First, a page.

Why Home-Price Growth in Denver May Finally Fall

A sign like this one hasn't been on view very often in the Denver area during recent years.
A sign like this one hasn't been on view very often in the Denver area during recent years. Photo by Michael Roberts
In recent weeks, the average price of a single family home in Denver topped $500,000. But are such abodes actually worth that much? In many cases, no.

According to a new report from California-based CoreLogic, homes in the Denver area are generally overvalued, meaning the price buyers are being asked to pay is simply too high. But while that's bad news for house hunters right now, it could result in improvements down the line in the Mile High City and beyond.

"Looking across the U.S., nearly one-half of the largest 100 metro areas appear to be overvalued," notes Frank Nothaft, chief economist for CoreLogic, corresponding via email. "In such markets, we expect home-price growth to slow in the coming year."

Among the top fifty American markets, CoreLogic stats calculate that 48 percent of them were overvalued in February, the most recent month for which statistics are available. Moreover, homes in all fifty states gained value on a year-over-year basis, with Colorado among those experiencing the largest increase.

Values in Colorado were up 8.4 percent over February 2017, tied (with California) for the seventh biggest boost over that period on a list topped by Washington's 12.5 percent. The national average was a 6.7 percent rise, and it's gone up for seven months in a row.

A home in the Bonnie Brae neighborhood. - YOUTUBE FILE PHOTO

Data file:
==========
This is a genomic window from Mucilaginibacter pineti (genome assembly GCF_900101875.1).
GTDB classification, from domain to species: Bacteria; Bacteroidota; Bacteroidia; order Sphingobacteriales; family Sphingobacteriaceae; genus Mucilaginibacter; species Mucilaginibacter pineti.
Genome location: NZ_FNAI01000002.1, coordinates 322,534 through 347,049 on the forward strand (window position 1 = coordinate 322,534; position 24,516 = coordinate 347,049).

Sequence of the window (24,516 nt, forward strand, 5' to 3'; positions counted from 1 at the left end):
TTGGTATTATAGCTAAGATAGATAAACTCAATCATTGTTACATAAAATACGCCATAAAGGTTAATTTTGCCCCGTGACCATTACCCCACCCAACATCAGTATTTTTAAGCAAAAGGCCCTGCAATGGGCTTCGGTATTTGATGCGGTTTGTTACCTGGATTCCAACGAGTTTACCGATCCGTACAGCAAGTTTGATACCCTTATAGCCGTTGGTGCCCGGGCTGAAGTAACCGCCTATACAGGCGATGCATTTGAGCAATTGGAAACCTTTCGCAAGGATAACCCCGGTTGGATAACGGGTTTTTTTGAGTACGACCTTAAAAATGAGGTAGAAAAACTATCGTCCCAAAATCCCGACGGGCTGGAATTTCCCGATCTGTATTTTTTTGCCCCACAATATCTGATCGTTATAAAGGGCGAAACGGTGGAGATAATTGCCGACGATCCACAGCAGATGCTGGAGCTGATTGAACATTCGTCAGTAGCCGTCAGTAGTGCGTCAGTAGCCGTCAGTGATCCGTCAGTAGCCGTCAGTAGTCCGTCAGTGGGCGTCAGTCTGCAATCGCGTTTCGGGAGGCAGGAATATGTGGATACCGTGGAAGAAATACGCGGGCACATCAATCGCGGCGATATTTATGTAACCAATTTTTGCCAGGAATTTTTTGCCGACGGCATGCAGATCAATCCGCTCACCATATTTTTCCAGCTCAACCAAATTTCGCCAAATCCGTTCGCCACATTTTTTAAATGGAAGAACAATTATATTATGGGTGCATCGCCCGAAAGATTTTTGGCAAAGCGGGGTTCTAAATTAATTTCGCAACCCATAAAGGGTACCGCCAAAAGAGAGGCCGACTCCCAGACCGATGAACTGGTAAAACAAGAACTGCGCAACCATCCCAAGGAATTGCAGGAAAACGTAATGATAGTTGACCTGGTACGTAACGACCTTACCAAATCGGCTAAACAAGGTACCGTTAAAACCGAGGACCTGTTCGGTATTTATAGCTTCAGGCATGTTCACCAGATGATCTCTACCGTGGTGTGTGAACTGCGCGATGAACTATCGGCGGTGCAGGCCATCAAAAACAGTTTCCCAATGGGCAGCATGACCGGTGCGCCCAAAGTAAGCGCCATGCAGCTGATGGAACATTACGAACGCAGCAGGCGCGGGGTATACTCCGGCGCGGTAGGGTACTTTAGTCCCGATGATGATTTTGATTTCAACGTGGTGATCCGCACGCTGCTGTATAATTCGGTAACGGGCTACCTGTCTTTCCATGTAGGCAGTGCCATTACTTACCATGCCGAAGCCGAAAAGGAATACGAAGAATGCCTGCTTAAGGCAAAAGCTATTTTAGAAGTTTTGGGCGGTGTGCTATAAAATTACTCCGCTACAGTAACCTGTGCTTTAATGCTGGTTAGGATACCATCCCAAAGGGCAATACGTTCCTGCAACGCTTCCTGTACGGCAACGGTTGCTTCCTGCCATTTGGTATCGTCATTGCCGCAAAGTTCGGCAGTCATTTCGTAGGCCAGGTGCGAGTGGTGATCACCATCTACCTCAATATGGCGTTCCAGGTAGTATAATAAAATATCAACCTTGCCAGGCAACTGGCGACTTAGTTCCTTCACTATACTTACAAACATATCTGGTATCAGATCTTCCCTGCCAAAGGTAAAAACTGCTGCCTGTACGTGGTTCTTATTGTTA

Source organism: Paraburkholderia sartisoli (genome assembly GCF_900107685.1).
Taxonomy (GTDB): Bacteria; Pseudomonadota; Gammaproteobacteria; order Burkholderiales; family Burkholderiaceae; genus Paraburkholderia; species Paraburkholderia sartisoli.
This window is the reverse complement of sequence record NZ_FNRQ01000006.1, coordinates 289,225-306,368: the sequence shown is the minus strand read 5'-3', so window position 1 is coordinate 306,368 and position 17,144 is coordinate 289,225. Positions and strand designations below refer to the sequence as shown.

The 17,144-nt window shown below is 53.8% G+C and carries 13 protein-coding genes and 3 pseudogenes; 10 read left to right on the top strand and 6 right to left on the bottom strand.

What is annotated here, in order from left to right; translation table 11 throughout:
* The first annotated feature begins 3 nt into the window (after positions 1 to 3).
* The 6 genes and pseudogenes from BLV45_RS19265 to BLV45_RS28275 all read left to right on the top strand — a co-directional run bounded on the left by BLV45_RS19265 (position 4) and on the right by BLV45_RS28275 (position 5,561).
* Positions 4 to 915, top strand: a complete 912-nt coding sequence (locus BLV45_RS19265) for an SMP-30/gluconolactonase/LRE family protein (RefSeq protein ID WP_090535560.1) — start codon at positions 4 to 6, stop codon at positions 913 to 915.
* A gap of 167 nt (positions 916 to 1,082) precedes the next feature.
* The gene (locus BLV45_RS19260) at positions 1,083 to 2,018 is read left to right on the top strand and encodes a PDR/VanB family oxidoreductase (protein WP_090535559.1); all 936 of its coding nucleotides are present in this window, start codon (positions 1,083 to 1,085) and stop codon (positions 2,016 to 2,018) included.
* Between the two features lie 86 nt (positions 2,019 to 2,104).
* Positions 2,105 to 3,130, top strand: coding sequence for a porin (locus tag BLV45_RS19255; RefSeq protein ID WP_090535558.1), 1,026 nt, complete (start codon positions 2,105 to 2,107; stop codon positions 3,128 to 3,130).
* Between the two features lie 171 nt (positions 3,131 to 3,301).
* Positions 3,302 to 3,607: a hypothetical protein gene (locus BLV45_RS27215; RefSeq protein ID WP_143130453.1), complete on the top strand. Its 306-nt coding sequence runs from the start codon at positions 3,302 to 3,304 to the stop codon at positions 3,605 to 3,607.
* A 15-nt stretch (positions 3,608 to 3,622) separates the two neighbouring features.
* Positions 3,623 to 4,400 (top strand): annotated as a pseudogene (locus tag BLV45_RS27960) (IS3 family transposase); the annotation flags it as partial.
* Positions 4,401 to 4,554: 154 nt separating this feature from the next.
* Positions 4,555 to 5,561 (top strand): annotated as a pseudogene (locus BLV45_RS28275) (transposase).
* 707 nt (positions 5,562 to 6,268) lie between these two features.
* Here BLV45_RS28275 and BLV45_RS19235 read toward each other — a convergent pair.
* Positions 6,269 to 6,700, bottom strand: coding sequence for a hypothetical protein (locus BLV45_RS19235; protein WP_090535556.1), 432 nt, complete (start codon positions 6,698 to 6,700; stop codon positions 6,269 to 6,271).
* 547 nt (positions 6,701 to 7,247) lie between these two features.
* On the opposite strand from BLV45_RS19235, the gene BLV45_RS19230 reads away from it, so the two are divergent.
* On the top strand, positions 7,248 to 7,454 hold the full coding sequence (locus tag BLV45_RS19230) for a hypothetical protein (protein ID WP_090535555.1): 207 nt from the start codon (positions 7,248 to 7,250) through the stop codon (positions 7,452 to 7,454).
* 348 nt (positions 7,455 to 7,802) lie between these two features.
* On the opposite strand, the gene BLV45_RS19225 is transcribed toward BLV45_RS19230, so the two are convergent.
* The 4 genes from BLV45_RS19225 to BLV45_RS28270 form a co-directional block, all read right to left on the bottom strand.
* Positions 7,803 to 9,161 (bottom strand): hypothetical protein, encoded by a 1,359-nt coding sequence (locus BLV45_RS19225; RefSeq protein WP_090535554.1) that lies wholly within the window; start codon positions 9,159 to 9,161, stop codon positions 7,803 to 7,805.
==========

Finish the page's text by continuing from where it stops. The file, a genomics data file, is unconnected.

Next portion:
A home in the Bonnie Brae neighborhood.
YouTube file photo
What accounts for this course of events? In Nothaft's words, "A strong labor market and low for-sale inventory has led to home-price growth that is at or above the national trend" — and all of these factors are at play in Denver.

To arrive at these conclusions, Nothaft continues, "we measure whether a market is over- or undervalued by comparing the level of home prices to local residents’ income, and comparing over a long time period."

The results for several other major communities in Colorado echo those here. "The Denver, Boulder and Fort Collins metro areas have elevated prices by this yardstick, while Colorado Springs is fairly valued," Nothaft reveals.

At the same time, he goes on, "mortgage rates have begun to move higher, and as they move above current levels, the affordability squeeze will become even more challenging for local residents."

Until prices finally begin to fall, that is.
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Michael Roberts has written for Westword since October 1990, serving stints as music editor and media columnist. He currently covers everything from breaking news and politics to sports and stories that defy categorization.
Contact: Michael Roberts